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What kids think about ‘gratitude’

What do children know about gratitude? The answers might surprise you.

As parents and caregivers, we often remind our children to be thankful, especially in the month of November with Thanksgiving and Christmas knocking at the door, but do they really grasp what it means? We sought to find answers and asked several Upstate children about gratitude.

According to the Benedictine monk Brother David Steindl-Rast, there are two qualities that define gratitude. The first is appreciation, recognizing something’s value; the second is freedom, that gratitude is given freely.

So how do children define gratitude? Each one interviewed said that gratitude is being thankful or appreciative for different things in their lives.

Emma Young, a 13-year-old from Pendleton, said, “So many people take things for granted and are selfish, but there is no need for that when there is so many blessings that go to everyone.”

When asked where gratitude comes from, 7-year-old William Redding of Seneca said it comes from God. Cynthia Nix, 12, simply said it came from her heart. She was echoed by Emma as well as Jackson Moore, 10.

But, is gratitude a choice? The children we asked were divided on that. All the children we asked under the age of 13 felt that gratitude was definitely a choice people could make. But the teenagers we polled said no, it was not a choice.

“No, all people feel it. Always be grateful for everything in your life, even if you may be in a bad spot,” said Jacob Chrysostom, 16.

Angeles Arrien, author of “Living in Gratitude: A Journey That Will Change Your Life,” agrees with the younger set. She claims that gratitude is not just an emotional response, but a choice.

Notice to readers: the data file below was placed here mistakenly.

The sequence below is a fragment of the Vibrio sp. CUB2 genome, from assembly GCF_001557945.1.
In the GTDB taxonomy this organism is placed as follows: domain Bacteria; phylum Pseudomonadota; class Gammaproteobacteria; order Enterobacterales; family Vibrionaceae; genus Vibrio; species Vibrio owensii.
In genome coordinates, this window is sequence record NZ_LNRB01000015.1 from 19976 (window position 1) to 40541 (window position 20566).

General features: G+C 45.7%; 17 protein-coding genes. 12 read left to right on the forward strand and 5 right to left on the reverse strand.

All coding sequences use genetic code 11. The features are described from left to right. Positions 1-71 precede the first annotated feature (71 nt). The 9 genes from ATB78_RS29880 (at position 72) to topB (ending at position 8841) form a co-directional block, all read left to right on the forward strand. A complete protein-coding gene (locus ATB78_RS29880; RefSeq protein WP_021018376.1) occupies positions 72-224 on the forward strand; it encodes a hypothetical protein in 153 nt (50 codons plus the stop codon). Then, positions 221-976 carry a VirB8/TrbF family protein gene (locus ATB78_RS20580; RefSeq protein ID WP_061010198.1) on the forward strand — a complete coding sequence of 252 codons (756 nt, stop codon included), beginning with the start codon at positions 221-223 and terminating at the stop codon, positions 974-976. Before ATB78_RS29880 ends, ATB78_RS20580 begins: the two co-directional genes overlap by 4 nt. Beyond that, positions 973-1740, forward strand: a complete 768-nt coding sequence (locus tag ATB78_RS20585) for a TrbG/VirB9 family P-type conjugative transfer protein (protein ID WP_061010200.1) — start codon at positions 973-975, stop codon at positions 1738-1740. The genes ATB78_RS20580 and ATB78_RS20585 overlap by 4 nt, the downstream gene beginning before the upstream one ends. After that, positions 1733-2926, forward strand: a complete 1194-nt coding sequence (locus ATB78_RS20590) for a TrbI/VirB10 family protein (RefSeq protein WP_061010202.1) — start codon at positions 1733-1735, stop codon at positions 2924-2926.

“We can choose to be grateful, or we can choose to be ungrateful – to take our gifts and blessings for granted. As a choice, gratitude is an attitude or disposition,” Arrien states in her book.

Does this mean that our views on gratitude change as we get older? Ryan felt that it looked more or less the same between children and adults. Jackson said that as we get older, we learn more ways to show it.

Jacob hit the nail on the head when he said people begin to feel gratitude for different things as they get older, and that adults are grateful for the more simple things in life.

Cynthia agreed, saying, “Children are grateful for things and possessions, where adults are are grateful for bills being paid and their jobs.”

Emma added that as a person ages, their perspective changes, making them more grateful for certain situations in their lives.

Everyone knows how to show gratitude and children are no different. Everybody said the easiest way was to say, “Thank you.” Ryan Poetz of Clemson, 11, said people could do some sort of service as a way of showing gratefulness. And 8-year-old Fynn McFarland added that people could give things away to show it.

When asked if gratitude cost anything, all the children said it was free — except one. Our youngest responder, William, said it did cost. In kisses.